The Bartlett


Circular cities

Associate Professor Joanna Williams is using a new network to test how models of the resource-conscious city might work in practice.

A 360 degree photograph taken in a built-up city
The circular city is regenerative, resilient and resource efficient. It is an approach to the way we design, plan and manage our cities; ensuring that we reduce our resource consumption, greenhouse gas emissions and waste, while adapting to change and regenerating essential urban ecosystem services. 

Joanna Williams, Associate Professor of Sustainable Urbanism at The Bartlett School of Planning, established UCL’s Circular Cities Hub in 2016. It is the first of its kind: an international, interdisciplinary virtual network of academics and practitioners interested in creating circular cities.

Williams was conscious that the circular city concept suffered from being seen as subjective: “There has been a tendency to focus on the circular systems of production for businesses operating in the city,” she says. “The more strategic issues surrounding the planning, design and management of a regenerative, adaptive urban form, which enables the recycling and reuse of infrastructure, land, water, energy and materials is just not being discussed. So we formed the Hub to enable this discussion to start”.

Part of this has involved viewing cities holistically. This means not just looking at resources, but seeing urban areas as organisms that constantly adapt to changes, such as migration and increasing diversity, as well as considering different trajectories of development, from shrinking, post-industrial cities such as Detroit, to places like London, where corporate and foreign investment is squeezing out lower-value, circular activities.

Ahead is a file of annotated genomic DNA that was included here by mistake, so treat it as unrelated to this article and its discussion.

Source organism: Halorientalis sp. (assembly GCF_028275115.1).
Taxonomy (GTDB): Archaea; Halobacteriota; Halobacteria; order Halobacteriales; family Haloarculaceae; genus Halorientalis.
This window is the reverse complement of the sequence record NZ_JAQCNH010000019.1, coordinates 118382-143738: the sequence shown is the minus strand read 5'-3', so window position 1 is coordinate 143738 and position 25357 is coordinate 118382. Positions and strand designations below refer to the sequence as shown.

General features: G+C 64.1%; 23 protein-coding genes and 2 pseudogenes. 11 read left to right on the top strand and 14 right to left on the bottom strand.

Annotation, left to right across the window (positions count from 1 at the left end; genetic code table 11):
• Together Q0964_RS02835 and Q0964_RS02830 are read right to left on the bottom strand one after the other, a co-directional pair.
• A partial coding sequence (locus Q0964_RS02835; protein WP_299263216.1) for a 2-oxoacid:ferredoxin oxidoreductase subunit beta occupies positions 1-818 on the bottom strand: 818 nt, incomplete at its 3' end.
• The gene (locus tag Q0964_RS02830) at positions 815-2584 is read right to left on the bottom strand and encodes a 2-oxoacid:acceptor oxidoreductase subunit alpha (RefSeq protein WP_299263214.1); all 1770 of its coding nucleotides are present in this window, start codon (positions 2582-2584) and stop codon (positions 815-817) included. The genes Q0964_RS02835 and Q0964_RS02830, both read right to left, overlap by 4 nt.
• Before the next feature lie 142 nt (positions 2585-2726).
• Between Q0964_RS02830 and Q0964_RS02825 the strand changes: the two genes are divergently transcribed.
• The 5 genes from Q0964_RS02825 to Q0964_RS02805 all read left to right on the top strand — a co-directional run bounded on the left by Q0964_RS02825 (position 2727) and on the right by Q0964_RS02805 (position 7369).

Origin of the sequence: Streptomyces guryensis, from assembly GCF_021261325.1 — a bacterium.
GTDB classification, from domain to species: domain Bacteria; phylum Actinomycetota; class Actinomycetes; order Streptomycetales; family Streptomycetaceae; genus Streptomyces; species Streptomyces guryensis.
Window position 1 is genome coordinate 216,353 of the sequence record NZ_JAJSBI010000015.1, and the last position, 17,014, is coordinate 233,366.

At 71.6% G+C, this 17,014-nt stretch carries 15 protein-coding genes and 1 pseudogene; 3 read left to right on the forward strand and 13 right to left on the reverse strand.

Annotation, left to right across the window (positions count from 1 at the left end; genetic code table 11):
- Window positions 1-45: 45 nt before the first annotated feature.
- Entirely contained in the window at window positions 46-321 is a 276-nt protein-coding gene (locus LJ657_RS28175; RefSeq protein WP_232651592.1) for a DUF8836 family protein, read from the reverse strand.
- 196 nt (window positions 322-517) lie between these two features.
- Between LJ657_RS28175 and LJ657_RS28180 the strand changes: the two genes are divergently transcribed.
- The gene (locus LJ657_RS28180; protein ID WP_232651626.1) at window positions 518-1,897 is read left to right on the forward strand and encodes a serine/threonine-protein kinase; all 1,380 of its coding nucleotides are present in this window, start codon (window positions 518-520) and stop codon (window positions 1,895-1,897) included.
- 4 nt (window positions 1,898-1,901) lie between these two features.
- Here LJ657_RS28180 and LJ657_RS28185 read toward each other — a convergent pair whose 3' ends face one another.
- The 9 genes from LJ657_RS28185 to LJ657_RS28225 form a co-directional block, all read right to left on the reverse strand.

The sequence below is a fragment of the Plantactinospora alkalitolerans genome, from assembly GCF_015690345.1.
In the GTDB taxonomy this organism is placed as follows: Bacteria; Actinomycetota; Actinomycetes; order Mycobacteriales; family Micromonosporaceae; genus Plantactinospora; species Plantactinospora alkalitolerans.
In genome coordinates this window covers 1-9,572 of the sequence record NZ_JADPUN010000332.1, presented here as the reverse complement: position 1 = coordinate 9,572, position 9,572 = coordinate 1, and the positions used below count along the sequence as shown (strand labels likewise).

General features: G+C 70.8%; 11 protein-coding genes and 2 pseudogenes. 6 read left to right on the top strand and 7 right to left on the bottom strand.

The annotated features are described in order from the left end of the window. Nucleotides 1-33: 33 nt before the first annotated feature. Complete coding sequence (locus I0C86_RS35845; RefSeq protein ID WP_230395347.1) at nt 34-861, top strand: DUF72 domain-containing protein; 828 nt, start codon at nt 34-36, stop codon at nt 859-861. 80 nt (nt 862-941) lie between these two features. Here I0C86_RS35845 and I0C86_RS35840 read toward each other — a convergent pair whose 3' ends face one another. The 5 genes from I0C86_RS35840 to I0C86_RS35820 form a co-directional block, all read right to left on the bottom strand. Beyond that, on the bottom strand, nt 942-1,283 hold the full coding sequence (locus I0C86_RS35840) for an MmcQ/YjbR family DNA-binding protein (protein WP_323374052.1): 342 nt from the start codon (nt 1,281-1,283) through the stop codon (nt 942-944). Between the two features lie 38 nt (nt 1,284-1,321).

In terms of solutions, this requires a multi-faceted response. Williams explains: “For example, in London we have been looking at 11 innovative, experimental schemes, which demonstrate how a circular city could function. These include: urban forestry and farming; biogas plants using food waste; community renewable energy schemes; local currencies promoting the looping of local resources; ‘re-makeries’ and flexible buildings; collective co-working and co-living spaces, pop-up developments and ‘meanwhile spaces’. We are trying to determine what mechanisms would be required to scale-up these projects.” 

The Hub is interested in how such ideas might be implemented. Crucial to this, says Williams, is working with organisations on the ground, such as utilities, construction companies, consultancies, city councils, community groups, developers, financial institutions, innovators and entrepreneurs.

“Also crucial to our success is working with academics and cities in other countries that are in the process of implementing circular solutions. We have many in our network and we compare our results with cities such as Amsterdam, Copenhagen, Paris, Stockholm, Hamburg and Lisbon.” The network met to discuss its first results during the European Week of Regions and Cities in Brussels in October 2018. 

Most of the Hub’s studies are yet to conclude, but the first results should be published in 2019 and the book Circular Cities: A Revolution in Urban Sustainability written by Williams will be published by Routledge in 2020.